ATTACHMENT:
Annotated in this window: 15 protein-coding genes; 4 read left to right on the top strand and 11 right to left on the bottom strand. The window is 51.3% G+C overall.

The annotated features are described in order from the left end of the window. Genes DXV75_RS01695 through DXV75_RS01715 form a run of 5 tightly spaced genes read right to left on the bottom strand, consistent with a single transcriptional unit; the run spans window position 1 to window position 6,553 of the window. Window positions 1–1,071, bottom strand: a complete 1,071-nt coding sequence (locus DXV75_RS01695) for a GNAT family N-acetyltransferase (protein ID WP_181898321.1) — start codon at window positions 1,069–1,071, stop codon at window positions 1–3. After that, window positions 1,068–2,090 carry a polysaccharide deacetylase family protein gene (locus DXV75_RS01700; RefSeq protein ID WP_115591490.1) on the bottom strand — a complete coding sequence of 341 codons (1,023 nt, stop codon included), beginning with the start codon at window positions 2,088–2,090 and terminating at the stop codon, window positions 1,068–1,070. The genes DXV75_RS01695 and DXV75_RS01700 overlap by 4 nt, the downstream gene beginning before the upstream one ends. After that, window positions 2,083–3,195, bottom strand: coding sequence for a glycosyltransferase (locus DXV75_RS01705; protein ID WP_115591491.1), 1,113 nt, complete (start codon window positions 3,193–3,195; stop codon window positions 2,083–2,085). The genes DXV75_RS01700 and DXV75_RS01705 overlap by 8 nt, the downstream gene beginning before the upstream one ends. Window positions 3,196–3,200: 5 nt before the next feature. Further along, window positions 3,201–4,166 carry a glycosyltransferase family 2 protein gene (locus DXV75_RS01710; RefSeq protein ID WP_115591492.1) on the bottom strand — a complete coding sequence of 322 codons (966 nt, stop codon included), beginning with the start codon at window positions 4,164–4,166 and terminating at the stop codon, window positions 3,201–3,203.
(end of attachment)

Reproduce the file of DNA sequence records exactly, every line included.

Annotated in this window: 15 protein-coding genes; 4 read left to right on the top strand and 11 right to left on the bottom strand. The window is 51.3% G+C overall.

The annotated features are described in order from the left end of the window. Genes DXV75_RS01695 through DXV75_RS01715 form a run of 5 tightly spaced genes read right to left on the bottom strand, consistent with a single transcriptional unit; the run spans window position 1 to window position 6,553 of the window. Window positions 1–1,071, bottom strand: a complete 1,071-nt coding sequence (locus DXV75_RS01695) for a GNAT family N-acetyltransferase (protein ID WP_181898321.1) — start codon at window positions 1,069–1,071, stop codon at window positions 1–3. After that, window positions 1,068–2,090 carry a polysaccharide deacetylase family protein gene (locus DXV75_RS01700; RefSeq protein ID WP_115591490.1) on the bottom strand — a complete coding sequence of 341 codons (1,023 nt, stop codon included), beginning with the start codon at window positions 2,088–2,090 and terminating at the stop codon, window positions 1,068–1,070. The genes DXV75_RS01695 and DXV75_RS01700 overlap by 4 nt, the downstream gene beginning before the upstream one ends. After that, window positions 2,083–3,195, bottom strand: coding sequence for a glycosyltransferase (locus DXV75_RS01705; protein ID WP_115591491.1), 1,113 nt, complete (start codon window positions 3,193–3,195; stop codon window positions 2,083–2,085). The genes DXV75_RS01700 and DXV75_RS01705 overlap by 8 nt, the downstream gene beginning before the upstream one ends. Window positions 3,196–3,200: 5 nt before the next feature. Further along, window positions 3,201–4,166 carry a glycosyltransferase family 2 protein gene (locus DXV75_RS01710; RefSeq protein ID WP_115591492.1) on the bottom strand — a complete coding sequence of 322 codons (966 nt, stop codon included), beginning with the start codon at window positions 4,164–4,166 and terminating at the stop codon, window positions 3,201–3,203.